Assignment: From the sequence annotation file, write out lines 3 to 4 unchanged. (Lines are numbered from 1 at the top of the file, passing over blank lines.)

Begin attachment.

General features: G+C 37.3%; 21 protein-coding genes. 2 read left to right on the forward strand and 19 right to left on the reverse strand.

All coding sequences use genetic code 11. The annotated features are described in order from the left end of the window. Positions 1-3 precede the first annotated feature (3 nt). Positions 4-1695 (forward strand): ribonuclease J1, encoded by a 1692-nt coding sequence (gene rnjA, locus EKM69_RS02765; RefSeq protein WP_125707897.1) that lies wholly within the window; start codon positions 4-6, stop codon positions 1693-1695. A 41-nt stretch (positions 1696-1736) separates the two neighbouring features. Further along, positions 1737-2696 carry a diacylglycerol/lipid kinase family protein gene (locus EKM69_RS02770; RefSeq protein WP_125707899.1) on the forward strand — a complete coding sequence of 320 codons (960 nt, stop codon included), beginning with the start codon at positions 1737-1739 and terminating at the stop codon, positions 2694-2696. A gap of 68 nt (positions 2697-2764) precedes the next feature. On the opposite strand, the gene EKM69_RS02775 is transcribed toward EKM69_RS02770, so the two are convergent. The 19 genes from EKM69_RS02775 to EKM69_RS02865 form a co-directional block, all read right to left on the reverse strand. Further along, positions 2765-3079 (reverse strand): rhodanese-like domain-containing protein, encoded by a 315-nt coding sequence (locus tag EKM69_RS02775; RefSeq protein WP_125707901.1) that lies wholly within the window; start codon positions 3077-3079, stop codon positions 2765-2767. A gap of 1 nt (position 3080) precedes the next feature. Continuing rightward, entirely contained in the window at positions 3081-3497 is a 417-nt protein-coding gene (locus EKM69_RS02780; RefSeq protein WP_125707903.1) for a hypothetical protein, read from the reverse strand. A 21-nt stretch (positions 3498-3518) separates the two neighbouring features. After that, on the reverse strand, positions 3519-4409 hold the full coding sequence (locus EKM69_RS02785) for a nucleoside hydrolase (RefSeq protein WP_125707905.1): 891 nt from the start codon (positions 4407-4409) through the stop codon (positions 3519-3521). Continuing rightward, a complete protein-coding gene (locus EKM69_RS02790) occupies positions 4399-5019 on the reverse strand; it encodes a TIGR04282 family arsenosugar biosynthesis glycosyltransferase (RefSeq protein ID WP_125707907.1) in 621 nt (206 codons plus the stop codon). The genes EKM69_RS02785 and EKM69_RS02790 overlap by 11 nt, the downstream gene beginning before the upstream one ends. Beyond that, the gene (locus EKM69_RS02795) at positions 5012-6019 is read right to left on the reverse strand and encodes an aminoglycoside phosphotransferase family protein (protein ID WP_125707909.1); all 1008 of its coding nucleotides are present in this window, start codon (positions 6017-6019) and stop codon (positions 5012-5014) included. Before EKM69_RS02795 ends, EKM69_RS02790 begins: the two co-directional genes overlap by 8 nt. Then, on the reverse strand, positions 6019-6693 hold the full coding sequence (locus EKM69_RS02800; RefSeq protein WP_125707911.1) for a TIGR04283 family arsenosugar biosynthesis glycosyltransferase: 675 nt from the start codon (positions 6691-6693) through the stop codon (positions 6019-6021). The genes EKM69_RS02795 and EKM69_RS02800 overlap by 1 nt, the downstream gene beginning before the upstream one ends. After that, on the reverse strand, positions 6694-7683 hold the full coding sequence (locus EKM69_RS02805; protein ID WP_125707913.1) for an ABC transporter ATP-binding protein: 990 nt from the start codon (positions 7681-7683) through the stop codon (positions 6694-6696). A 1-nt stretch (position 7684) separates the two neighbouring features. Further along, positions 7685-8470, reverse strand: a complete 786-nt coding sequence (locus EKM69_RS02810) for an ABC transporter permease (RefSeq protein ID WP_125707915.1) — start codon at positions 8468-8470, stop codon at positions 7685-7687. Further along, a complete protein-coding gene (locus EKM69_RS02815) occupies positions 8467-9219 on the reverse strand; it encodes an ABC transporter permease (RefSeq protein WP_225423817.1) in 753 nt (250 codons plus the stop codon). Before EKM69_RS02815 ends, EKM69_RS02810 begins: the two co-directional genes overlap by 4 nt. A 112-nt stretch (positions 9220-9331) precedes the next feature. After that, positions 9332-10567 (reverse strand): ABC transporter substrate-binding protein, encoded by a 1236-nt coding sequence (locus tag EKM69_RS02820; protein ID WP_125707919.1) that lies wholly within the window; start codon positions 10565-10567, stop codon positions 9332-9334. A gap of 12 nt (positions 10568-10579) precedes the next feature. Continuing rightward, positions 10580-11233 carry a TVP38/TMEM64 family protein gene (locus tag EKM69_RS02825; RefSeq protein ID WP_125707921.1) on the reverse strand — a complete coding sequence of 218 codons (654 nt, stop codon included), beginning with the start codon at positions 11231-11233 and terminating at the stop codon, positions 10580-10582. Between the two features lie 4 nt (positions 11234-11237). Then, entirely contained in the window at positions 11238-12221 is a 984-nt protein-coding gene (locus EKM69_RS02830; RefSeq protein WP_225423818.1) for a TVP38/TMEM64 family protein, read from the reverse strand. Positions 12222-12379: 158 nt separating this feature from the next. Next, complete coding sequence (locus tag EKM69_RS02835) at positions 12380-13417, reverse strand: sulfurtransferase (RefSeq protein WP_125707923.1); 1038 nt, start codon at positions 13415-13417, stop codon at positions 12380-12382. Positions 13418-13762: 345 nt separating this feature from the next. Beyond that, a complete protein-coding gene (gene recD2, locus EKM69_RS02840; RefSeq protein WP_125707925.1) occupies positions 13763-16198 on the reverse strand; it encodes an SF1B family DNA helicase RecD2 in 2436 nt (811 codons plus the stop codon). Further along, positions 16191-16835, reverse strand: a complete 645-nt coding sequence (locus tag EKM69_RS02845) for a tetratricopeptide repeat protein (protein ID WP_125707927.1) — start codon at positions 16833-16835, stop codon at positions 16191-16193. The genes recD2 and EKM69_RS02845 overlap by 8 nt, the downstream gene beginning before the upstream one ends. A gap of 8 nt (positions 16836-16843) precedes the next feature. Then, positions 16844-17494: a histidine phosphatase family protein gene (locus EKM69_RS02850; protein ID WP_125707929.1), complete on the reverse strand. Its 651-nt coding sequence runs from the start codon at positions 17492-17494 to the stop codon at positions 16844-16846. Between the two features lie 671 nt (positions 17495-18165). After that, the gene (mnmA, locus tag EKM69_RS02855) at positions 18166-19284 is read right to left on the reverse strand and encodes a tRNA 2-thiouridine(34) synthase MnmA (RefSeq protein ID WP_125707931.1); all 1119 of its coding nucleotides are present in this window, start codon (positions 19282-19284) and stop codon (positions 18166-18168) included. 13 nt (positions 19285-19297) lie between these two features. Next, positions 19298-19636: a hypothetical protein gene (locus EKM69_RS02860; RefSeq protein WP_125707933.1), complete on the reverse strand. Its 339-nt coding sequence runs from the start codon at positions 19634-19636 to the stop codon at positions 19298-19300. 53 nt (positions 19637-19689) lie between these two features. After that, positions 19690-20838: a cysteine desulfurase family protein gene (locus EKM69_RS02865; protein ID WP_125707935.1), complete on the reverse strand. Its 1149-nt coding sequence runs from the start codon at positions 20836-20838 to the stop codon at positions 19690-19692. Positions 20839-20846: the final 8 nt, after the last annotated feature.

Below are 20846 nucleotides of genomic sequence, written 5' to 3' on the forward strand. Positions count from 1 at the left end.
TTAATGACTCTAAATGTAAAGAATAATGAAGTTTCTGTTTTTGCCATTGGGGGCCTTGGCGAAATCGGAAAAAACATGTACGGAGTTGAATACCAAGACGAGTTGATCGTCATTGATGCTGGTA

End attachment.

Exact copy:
Below are 20846 nucleotides of genomic sequence, written 5' to 3' on the forward strand. Positions count from 1 at the left end.
TTAATGACTCTAAATGTAAAGAATAATGAAGTTTCTGTTTTTGCCATTGGGGGCCTTGGCGAAATCGGAAAAAACATGTACGGAGTTGAATACCAAGACGAGTTGATCGTCATTGATGCTGGTA